How many social media accounts do you have? On most days I log into eight to ten different social media accounts for personal and business use on a variety of platforms – Pinterest, Instagram, Twitter, LinkedIn, or Facebook. Some of which look ignored because I, like most mom-preneuers, have a long to-do list that does not include updating my Twitter daily. Why do I have so many accounts? For the most part I believed that I needed them to run my businesses. In light of recent experiences and the toll taken on my mental and physical health, I have cut back.
Social media is everywhere – phones, desktops, watches, and tablets. Easy access is tempting, especially as a small business owner. Every moment could be content, a way to connect, to express your brand and grow your following. The need to have your phone in hand becomes constant because without it you’d feel naked. Or gasp! miss an opportunity to post. However, being online 24/7/365, the borders between personal and business crumble. Future clients and followers no longer ask questions during just business hours – you appear constantly accessible and therefore you are.
Social media is edited content. It showcases only glimpses of real life. However, managing that social media image is not the fairy-tale it appears to be. Likes, comments, and shares are a constant rating game as a business owner. Social media opens a person up, creating vulnerability with the inadequate communication skills of others. While certain platforms are more visual and uplifting, others have a habit of taking the toxic route. This negativity can be harming to one’s mental, emotional, and physical self. The negative comments of a few can taint a public image, business, family name and future relationships.
In real life, bullies must look at your face when they are mean to you. They go home and hopefully, there is a safe place for you too – your home. However, with social media I have found that the 24/7/365 access limits your ability to have a moment’s peace. Social media does not stop because you put down your phone. It keeps going; so do the bullies. I’m vulnerable while volunteering at a town festival, while I sleep, or during a Sunday afternoon brunch with friends. The pings from my phone greet me in the morning, alerts flash on my watch during a movie, drawing my attention from my four-old daughter to people I hardly know.
How to Detox
1. Acknowledge – Social media is not social. According to Merriam Webster, by definition social is “marked by or passed in pleasant companionship with friends or associates” or “the interaction of the individual and the group, or the welfare of human beings as members of society.” What occurs on social media platforms is written communication. There are no facial or physical cues that we use when interacting with each other. Simply put, even dogs would be confused by the “social” behavior on these platforms. Imagine if they were completely unable to see another dog’s tail wag, hair raise, or lip curl.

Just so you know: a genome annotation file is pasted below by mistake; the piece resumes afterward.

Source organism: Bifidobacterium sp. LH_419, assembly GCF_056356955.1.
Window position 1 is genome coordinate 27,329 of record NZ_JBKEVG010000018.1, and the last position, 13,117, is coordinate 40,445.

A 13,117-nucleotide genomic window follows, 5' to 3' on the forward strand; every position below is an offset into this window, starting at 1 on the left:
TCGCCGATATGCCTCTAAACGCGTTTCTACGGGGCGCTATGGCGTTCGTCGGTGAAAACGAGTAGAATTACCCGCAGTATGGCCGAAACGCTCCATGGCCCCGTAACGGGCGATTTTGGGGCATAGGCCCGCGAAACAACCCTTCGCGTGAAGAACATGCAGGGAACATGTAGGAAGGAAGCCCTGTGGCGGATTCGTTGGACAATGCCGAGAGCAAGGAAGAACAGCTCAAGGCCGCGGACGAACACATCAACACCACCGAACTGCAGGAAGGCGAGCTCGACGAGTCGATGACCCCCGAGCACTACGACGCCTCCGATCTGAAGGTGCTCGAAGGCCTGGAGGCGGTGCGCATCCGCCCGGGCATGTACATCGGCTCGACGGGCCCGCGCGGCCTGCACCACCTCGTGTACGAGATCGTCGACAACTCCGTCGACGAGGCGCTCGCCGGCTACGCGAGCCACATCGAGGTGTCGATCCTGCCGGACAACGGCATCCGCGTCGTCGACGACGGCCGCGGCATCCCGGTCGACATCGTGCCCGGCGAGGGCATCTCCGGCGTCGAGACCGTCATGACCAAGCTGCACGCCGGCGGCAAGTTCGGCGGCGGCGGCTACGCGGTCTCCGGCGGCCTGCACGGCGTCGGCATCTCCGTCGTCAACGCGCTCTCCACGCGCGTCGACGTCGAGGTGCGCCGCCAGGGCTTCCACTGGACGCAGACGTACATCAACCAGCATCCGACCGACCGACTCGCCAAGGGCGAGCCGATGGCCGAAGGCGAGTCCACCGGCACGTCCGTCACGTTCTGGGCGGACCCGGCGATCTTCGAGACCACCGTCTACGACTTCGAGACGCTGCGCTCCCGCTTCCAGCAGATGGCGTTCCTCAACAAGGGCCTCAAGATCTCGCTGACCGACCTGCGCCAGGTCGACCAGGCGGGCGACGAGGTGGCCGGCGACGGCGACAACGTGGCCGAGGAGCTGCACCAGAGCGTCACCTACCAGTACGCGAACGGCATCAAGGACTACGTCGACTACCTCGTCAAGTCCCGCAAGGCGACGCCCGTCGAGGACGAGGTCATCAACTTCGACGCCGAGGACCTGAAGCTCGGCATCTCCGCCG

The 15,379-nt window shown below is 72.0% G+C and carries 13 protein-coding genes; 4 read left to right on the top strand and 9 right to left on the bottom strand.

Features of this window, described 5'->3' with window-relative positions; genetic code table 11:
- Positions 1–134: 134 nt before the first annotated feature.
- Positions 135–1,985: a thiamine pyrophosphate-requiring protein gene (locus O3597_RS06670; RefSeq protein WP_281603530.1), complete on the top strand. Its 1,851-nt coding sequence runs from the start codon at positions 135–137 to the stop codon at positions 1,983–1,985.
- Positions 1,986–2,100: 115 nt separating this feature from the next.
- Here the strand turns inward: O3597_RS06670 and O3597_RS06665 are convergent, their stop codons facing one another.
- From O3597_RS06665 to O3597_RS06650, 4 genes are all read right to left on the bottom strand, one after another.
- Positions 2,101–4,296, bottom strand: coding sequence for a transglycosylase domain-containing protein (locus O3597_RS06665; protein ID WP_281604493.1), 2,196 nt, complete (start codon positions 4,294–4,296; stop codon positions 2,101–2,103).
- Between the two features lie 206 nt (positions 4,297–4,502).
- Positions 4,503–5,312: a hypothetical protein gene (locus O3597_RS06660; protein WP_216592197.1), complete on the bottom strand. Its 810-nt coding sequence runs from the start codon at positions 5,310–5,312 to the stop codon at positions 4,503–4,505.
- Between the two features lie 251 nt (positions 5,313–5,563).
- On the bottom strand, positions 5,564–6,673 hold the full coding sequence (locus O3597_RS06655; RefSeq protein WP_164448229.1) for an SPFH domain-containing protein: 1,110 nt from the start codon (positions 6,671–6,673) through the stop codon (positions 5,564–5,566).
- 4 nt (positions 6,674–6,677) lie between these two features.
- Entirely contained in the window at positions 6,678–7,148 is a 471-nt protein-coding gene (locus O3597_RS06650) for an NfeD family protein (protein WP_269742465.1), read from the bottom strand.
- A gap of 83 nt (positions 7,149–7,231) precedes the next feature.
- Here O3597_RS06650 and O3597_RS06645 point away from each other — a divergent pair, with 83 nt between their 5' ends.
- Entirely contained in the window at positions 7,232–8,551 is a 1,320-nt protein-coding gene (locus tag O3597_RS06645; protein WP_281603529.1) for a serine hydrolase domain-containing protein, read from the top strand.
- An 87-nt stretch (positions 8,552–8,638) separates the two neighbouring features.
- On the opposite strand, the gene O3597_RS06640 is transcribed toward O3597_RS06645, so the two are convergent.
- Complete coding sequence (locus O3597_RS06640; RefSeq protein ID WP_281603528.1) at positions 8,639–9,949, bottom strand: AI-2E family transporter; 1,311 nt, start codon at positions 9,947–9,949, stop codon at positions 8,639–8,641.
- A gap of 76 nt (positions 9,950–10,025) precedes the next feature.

Even adults can be cyberbullies. Comments that name-call, threaten, or slander your name on public platforms should not be confused as conversations with “friends”. Cyberbullying as defined by Stopbullying.gov – “sending, posting, or sharing negative, harmful, false, or mean content about someone else. It can include sharing personal or private information about someone else causing embarrassment or humiliation.”
2. Boundaries – This past fall I placed at the bottom of my emails a statement to force myself to adhere to my own new rule. Feel free to copy and paste, adjusting the hours and wording to fit your life:
*Please Note: Replies occur between 5 a.m. – 6 p.m. Monday – Friday. Weekend emails will receive a reply Monday morning. Thank you for understanding my time with my family. In case of emergency, please text or call.
3. Moderation is key – A little bit goes a long way. How much time do you think you are spending on social media? Try tracking it. This summer, after months of managing several social media accounts for both businesses I felt overwhelmed. The fact that I was charging my phone twice a day should have been a warning. I began by setting calendar reminders to check my email and social media in an effort to limit and contain the amount of time and energy I was spending. I also leave my phone in another room while I sleep to prevent late night scrolling should I wake up. Most recently, I took Facebook and Facebook Messenger off of my phone after threatening messages, from someone I have never met, ruined a family movie night.
Be Social – For Real
With these new habits I discovered a new sense of freedom. My phone spends less time plugged into the wall and in my hand. I spend more time connecting with real people. I sleep better and have less stress. Which means more energy for me. Most importantly, I am present because there is less static to distract me. This January everyone else is detoxing from food and wine. I, however, will be more social. You can find me with friends at my favorite restaurants and fitness clubs if you’d like to say hello.
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